Our first stop was lunch at Caro’s in Rio Grande City, a restaurant that had been recommended to us.  They are famous for their unusual puffy tortillas.  Parking was a little tight.  A policeman eating in the restaurant rushed out to tell us we were about to run into a customer’s car.  She came out to move it, so we were  ok.  We shared a Puffy Taco Platter…..

We had to maneuver around a gigantic pothole in front of the restaurant after lunch, then Google took us through the town and on a gravel road until we hit the highway.  Guess who was driving?????

The drive took longer than we had expected as there was a lot of road construction, including several stops where a pilot car had to guide us through a one-lane only section.  The countryside was pretty desolate most of the way.  We passed through several sad-looking towns.  The road excitement was  spotting 3 dead javalinas and one dead dear along the way.  The caracara birds (fairly rare) were munching on the dead bits..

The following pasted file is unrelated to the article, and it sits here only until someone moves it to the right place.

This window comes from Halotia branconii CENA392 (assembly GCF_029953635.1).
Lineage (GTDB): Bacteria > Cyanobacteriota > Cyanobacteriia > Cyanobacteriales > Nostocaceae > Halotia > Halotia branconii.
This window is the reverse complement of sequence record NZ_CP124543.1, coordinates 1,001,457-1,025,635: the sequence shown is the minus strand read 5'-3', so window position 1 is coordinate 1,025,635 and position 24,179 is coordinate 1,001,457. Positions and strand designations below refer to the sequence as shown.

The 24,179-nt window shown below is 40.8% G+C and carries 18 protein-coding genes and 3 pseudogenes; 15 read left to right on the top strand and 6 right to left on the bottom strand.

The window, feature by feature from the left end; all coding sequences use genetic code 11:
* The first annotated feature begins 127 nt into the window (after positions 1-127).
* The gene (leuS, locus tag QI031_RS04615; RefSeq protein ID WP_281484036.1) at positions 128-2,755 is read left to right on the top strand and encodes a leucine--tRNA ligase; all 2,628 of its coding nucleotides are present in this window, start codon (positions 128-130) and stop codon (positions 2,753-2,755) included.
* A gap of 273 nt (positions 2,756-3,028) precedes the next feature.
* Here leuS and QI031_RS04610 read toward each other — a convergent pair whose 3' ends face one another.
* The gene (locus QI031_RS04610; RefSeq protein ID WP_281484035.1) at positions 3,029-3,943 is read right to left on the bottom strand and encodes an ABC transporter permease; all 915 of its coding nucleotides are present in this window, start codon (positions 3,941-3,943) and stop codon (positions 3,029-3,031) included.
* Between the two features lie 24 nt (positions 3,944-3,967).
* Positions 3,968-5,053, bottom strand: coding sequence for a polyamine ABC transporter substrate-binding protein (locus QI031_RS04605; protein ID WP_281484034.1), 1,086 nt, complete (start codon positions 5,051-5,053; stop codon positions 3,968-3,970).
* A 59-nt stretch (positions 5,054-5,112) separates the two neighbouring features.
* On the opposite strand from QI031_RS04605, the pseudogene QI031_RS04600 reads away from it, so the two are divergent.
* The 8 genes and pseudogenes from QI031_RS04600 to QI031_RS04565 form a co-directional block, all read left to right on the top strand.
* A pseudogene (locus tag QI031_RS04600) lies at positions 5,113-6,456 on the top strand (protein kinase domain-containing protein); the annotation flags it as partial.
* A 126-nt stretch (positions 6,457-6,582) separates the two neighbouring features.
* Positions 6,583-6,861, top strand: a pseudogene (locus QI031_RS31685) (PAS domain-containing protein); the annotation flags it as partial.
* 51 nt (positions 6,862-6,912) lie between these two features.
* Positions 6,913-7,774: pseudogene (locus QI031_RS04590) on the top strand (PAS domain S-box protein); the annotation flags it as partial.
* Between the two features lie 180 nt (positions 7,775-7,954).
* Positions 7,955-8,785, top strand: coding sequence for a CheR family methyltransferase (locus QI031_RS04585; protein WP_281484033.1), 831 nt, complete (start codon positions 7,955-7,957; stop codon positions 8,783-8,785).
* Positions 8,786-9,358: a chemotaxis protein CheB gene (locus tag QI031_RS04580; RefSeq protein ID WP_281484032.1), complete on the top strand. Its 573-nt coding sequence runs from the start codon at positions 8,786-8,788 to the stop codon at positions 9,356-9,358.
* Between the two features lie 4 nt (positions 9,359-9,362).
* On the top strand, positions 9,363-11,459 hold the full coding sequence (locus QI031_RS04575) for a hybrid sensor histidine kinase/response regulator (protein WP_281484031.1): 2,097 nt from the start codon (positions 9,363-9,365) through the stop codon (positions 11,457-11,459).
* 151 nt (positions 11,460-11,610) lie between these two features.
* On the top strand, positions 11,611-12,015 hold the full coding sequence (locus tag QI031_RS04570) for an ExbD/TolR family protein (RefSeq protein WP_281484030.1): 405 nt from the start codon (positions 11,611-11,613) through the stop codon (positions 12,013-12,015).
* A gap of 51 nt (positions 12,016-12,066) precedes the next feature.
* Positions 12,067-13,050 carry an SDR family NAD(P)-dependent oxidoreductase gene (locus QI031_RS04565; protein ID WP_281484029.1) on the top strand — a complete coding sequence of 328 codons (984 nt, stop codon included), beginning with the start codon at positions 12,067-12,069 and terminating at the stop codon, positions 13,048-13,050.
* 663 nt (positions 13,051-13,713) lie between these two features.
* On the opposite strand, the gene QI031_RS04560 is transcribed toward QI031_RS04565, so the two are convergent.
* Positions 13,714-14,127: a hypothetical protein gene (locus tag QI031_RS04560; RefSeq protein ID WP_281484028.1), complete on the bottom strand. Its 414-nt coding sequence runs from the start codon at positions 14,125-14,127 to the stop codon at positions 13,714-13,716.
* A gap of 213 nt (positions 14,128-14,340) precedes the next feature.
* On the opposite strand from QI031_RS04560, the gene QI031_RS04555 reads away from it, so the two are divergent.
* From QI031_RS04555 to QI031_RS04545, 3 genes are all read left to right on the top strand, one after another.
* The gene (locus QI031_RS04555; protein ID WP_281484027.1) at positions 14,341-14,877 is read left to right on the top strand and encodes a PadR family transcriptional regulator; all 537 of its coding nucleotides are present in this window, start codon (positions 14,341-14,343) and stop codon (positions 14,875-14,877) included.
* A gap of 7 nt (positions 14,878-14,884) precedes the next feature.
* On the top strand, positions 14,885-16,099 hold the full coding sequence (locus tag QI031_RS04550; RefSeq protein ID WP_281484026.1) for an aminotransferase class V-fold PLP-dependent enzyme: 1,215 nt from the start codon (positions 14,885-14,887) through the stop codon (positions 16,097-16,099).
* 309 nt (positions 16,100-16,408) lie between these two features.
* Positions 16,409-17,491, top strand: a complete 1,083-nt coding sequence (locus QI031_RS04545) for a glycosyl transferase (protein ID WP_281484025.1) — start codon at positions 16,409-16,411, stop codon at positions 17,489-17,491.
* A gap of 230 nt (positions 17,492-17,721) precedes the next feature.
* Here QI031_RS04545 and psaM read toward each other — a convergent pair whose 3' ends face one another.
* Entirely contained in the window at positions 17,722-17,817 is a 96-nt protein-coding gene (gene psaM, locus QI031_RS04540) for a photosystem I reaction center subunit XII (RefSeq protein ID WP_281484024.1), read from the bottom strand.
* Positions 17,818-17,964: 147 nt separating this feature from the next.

We also spotted a roadrunner. 

We pulled in to the winery about 6:30.  Its twinkling patio lights welcomed us. We got set up, then went inside for a glass of wine.  The owner/wine-maker graciously poured us a tempranillo and a sangiovese.  They were both nice.  We bought a bottle of a white – Blanc deBois – to drink later in the week with seafood.   We just love Harvest Hosts.  This is night #62 with Harvest Hosts.  If any reader is interested in joining, let me know as I can get you a discount (and I will get a rebate). 

DINNER:  I had made a shrimp/pasta casserole while still in Retama Village.  I warmed it up in the oven.  It was nice to have something already prepared.  Side dish was arugula salad and tomatoes.  George is finishing off some Caesar salad dressing (thanks to friend Tony’s recipe!)